Practical analysis for investment professionals
21 November 2014

Financial Advisers Need to Get “On the Right Side” of the Robo-Adviser Trend

Why can’t we (why can’t we)
Why can’t we get along
When we know we can’t be away from each other for long?
Why can’t we (why can’t we)
Why can’t we get along
When at the end of the day we know we gotta come home?
— “Why Can’t We Get Along?” 112

As part of its Future of Finance initiative, CFA Institute recently hosted an online forum, “Robo-Advisers: Opportunity or Threat?” to learn more about how these digital platforms will change the advisory business. We were fortunate to have an esteemed group of participants, including Randy Cass, CFA; Daniel Egan; Gregg Fisher, CFA; and Tadas Viskanta.

A day later, as I read through the transcript, one refrain kept coming to mind: “Why can’t we get along?” It seemed to me that the debate shouldn’t be framed as robos vs. humans, but robos and humans. Both have strengths and weaknesses and given the nature of human beings, there will always be a role for a traditional adviser — one who has adapted with the times.

This is how Daniel Egan, director of behavioral finance and investing at Betterment, an online financial adviser and investment manager, put it:

“I’m not naive about the relative strengths and weaknesses of digital advisers vs human advisers,” he said.

“Our prioritization of what services we should build reflects the services which are more effective and efficiently implemented using pure digital forms. We have no desire to discuss how to divide wealth between your children, or what kind of trust to set up, or other key ‘big picture’ tasks advisers perform. But, we love delivering services which are constantly tracking fractional share lots and asset location drift. I can’t imagine human advisers saying they love doing that. I think that points to a great complementarity.

“And that’s where I see the evolution happening — advisers being able to offer more complex, human-focused, and valuable services because they aren’t wasting time on the maintenance and implementation details that are being handled better by us.”

Egan went on to outline what he saw as the strengths and weaknesses of digital advisers (and thus where traditional financial advisers could compete):

The Good

  • Math, analytics, data processing
  • Speed, precision, accuracy
  • Consistency, coherence
  • Considering many variables concurrently in multi-dimensional space
  • Availability (always on, always working, always monitoring your investments)
  • Not biased (won’t give different advice depending on your gender, appearance, race, etc.)
  • Not emotional
  • Inexpensive (near zero marginal cost)

The Bad

  • Having a revealing conversation
  • Reading body language
  • Understanding social structure (family, friends, business)
  • Knowing when customers are lying
  • Considering variables they don’t know about
  • Talking on the phone
  • Seeming like they “care”

If robo-advisers are here to stay (and we have no reason to think they are not), the biggest question for traditional advisers should be: How do I adapt?

“It is naive to think that the world of financial advisers would be untouched by accelerating technology trends,” said Tadas Viskanta, founder and editor of the investment blog Abnormal Returns. “The only question for advisers is how they can get on the right side of these trends as opposed to be disrupted by them. There is an opportunity for financial advisers to focus more on the adviser side as opposed to the financial side. For some this will not be easy. However, for investors it has the potential to make their investing lives cheaper, more consistent, and focused on those financial issues that matter most.”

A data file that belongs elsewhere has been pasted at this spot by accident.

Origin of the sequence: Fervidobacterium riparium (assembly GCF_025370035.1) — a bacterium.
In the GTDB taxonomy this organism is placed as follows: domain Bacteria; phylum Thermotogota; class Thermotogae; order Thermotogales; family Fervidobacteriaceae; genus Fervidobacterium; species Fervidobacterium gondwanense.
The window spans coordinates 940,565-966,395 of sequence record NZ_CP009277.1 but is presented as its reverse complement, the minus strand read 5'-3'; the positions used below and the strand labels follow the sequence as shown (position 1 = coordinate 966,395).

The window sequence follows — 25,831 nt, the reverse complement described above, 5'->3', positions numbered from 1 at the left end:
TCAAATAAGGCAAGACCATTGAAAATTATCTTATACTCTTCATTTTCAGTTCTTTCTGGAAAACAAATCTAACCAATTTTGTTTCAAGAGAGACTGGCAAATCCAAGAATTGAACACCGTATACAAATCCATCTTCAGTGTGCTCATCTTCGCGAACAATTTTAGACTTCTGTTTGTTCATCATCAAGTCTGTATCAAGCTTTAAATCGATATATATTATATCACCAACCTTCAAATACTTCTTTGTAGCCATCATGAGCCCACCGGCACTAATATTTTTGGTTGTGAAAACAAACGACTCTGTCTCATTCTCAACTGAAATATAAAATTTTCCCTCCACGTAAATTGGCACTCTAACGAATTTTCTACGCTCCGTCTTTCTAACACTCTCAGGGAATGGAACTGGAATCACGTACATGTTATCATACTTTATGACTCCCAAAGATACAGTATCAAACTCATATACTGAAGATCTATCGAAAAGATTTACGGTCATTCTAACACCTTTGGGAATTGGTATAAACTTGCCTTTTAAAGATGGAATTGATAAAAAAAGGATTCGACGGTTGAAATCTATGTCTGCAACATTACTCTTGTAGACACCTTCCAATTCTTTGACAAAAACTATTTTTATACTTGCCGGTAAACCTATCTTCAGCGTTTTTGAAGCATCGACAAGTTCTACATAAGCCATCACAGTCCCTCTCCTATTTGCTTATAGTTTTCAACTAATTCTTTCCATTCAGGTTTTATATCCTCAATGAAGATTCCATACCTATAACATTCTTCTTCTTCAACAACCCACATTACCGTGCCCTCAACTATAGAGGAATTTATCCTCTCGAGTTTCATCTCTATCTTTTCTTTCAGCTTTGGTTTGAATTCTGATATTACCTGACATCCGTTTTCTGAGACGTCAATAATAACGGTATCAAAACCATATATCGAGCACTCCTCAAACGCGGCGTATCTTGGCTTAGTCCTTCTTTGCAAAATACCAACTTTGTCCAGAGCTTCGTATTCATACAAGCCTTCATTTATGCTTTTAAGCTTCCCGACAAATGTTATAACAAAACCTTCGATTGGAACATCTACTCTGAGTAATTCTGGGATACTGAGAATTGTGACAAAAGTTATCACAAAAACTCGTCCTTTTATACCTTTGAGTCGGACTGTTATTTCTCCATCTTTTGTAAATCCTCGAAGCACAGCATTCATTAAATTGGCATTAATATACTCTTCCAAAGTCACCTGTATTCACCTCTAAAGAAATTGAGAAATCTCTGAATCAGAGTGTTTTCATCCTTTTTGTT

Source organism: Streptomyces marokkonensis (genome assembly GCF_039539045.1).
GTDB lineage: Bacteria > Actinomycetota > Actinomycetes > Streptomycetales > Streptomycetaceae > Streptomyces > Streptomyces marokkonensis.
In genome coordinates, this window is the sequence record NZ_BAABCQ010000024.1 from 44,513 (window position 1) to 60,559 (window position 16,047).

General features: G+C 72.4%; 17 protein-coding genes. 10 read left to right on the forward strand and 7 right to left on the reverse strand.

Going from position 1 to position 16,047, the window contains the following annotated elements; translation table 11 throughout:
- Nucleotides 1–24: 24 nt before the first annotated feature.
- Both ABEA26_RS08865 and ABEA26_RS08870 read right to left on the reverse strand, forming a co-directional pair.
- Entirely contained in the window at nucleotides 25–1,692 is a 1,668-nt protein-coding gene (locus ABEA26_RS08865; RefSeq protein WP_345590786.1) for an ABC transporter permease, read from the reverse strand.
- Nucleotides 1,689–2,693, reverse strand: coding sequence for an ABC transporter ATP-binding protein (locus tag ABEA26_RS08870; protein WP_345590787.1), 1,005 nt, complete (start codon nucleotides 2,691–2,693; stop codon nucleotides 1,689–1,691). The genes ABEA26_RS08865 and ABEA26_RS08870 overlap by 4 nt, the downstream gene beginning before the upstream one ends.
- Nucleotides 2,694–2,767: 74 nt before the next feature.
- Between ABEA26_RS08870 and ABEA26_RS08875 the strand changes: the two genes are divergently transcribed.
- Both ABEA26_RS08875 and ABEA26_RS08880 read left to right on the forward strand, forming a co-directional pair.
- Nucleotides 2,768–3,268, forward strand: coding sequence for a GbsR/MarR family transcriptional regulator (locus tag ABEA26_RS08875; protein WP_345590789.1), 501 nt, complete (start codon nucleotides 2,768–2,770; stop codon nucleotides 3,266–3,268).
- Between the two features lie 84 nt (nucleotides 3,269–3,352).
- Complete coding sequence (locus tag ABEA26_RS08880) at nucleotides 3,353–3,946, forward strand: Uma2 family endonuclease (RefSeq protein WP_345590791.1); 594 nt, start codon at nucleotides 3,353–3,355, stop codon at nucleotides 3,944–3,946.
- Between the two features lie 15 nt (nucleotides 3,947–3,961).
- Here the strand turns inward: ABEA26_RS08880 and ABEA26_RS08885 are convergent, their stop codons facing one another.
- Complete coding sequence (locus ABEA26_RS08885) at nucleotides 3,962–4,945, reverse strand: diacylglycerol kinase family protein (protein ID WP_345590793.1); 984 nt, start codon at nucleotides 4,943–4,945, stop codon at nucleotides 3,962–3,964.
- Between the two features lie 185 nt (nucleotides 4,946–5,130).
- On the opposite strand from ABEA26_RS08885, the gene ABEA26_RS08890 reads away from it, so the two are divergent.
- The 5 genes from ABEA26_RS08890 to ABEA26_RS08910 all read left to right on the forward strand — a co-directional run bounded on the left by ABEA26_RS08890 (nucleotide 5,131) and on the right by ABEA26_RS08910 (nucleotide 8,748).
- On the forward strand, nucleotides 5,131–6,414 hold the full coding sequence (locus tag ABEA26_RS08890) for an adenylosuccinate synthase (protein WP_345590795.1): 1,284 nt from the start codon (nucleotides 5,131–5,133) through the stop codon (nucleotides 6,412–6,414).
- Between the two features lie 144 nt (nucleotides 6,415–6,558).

The great benefit of a real financial adviser, he added, is to keep investors from making big mistakes during periods of market stress.

The day-long forum touched on a range of questions, including:

  • What do robo-advisers need to do to maintain clients as their needs change and/or they want to invest in more sophisticated strategies or other asset classes?
  • Are robo-advisers going to put pressure on all advisers to find new value-added services?
  • How will advisers prove their value to clients?
  • By providing investment services at a relatively low-cost, are robo-advisers going to put pressure on all advisers to either lower their fees or change how fees are assessed? For example, what is the potential impact of firms like Charles Schwab providing advisory services for free?
  • Should flesh and blood advisers command a premium over algorithmic investment services? And what does this suggest about how advisory services should be priced?

The full discussion is archived here: “Robo-Advisers: Opportunity or Threat? (Online Forum).” Simply scroll through the embedded frame.

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All posts are the opinion of the author. As such, they should not be construed as investment advice, nor do the opinions expressed necessarily reflect the views of CFA Institute or the author’s employer.

Image credit: ©iStockPhoto.com/Planet Flem

About the Author(s)
Lauren Foster

Lauren Foster is managing editor of Enterprising Investor and co-lead of CFA Institute’s Women in Investment Management initiative. Previously, she worked as a freelance writer for Barron’s and the Financial Times. Prior to her freelance work, Foster spent nearly a decade on staff at the FT as a reporter and editor based in the New York bureau. Foster holds a BA in political science from the University of Cape Town, and an MS in journalism from Columbia University.

3 thoughts on “Financial Advisers Need to Get “On the Right Side” of the Robo-Adviser Trend”

  1. Jim Pursley says:

    A welcome addition to the growing discussion around the advisor business metamorphosis. Enterprising Investor is another welcome addition in itself.

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